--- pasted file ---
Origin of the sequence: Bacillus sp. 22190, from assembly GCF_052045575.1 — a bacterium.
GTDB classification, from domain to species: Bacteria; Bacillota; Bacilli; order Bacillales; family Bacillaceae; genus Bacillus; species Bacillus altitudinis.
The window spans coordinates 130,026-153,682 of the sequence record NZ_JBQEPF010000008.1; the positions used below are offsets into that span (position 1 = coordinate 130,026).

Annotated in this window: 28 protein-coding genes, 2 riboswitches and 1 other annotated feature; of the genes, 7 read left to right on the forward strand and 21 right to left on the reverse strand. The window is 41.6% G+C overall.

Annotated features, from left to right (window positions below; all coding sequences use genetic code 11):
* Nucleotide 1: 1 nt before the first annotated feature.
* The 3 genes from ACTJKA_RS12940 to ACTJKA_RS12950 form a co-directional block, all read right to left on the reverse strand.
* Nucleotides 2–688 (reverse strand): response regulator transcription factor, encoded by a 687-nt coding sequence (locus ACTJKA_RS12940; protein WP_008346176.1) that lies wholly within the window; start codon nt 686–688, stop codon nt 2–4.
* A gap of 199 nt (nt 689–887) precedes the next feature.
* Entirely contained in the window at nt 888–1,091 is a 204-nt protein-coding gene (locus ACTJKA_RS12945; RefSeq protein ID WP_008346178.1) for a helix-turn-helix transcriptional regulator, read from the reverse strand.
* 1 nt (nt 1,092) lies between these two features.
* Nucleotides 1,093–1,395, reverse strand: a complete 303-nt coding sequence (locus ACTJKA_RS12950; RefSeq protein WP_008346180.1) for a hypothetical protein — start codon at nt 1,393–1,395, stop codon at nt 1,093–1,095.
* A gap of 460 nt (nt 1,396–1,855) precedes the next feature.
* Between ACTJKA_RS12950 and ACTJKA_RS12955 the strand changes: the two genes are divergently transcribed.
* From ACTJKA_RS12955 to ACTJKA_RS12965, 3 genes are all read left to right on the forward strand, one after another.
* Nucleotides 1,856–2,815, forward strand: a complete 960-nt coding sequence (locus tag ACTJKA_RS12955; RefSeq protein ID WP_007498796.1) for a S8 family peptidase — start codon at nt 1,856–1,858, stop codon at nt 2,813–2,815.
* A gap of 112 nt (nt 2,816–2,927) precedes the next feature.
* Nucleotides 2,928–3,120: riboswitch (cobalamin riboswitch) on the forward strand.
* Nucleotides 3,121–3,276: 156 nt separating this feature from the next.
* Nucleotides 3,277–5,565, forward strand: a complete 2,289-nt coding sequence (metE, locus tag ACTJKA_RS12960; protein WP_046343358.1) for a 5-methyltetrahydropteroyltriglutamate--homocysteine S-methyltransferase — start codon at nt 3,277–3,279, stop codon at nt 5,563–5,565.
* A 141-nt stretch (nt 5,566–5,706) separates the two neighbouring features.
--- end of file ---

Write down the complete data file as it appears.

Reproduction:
Origin of the sequence: Bacillus sp. 22190, from assembly GCF_052045575.1 — a bacterium.
GTDB classification, from domain to species: Bacteria; Bacillota; Bacilli; order Bacillales; family Bacillaceae; genus Bacillus; species Bacillus altitudinis.
The window spans coordinates 130,026-153,682 of the sequence record NZ_JBQEPF010000008.1; the positions used below are offsets into that span (position 1 = coordinate 130,026).

Annotated in this window: 28 protein-coding genes, 2 riboswitches and 1 other annotated feature; of the genes, 7 read left to right on the forward strand and 21 right to left on the reverse strand. The window is 41.6% G+C overall.

Annotated features, from left to right (window positions below; all coding sequences use genetic code 11):
* Nucleotide 1: 1 nt before the first annotated feature.
* The 3 genes from ACTJKA_RS12940 to ACTJKA_RS12950 form a co-directional block, all read right to left on the reverse strand.
* Nucleotides 2–688 (reverse strand): response regulator transcription factor, encoded by a 687-nt coding sequence (locus ACTJKA_RS12940; protein WP_008346176.1) that lies wholly within the window; start codon nt 686–688, stop codon nt 2–4.
* A gap of 199 nt (nt 689–887) precedes the next feature.
* Entirely contained in the window at nt 888–1,091 is a 204-nt protein-coding gene (locus ACTJKA_RS12945; RefSeq protein ID WP_008346178.1) for a helix-turn-helix transcriptional regulator, read from the reverse strand.
* 1 nt (nt 1,092) lies between these two features.
* Nucleotides 1,093–1,395, reverse strand: a complete 303-nt coding sequence (locus ACTJKA_RS12950; RefSeq protein WP_008346180.1) for a hypothetical protein — start codon at nt 1,393–1,395, stop codon at nt 1,093–1,095.
* A gap of 460 nt (nt 1,396–1,855) precedes the next feature.
* Between ACTJKA_RS12950 and ACTJKA_RS12955 the strand changes: the two genes are divergently transcribed.
* From ACTJKA_RS12955 to ACTJKA_RS12965, 3 genes are all read left to right on the forward strand, one after another.
* Nucleotides 1,856–2,815, forward strand: a complete 960-nt coding sequence (locus tag ACTJKA_RS12955; RefSeq protein ID WP_007498796.1) for a S8 family peptidase — start codon at nt 1,856–1,858, stop codon at nt 2,813–2,815.
* A gap of 112 nt (nt 2,816–2,927) precedes the next feature.
* Nucleotides 2,928–3,120: riboswitch (cobalamin riboswitch) on the forward strand.
* Nucleotides 3,121–3,276: 156 nt separating this feature from the next.
* Nucleotides 3,277–5,565, forward strand: a complete 2,289-nt coding sequence (metE, locus tag ACTJKA_RS12960; protein WP_046343358.1) for a 5-methyltetrahydropteroyltriglutamate--homocysteine S-methyltransferase — start codon at nt 3,277–3,279, stop codon at nt 5,563–5,565.
* A 141-nt stretch (nt 5,566–5,706) separates the two neighbouring features.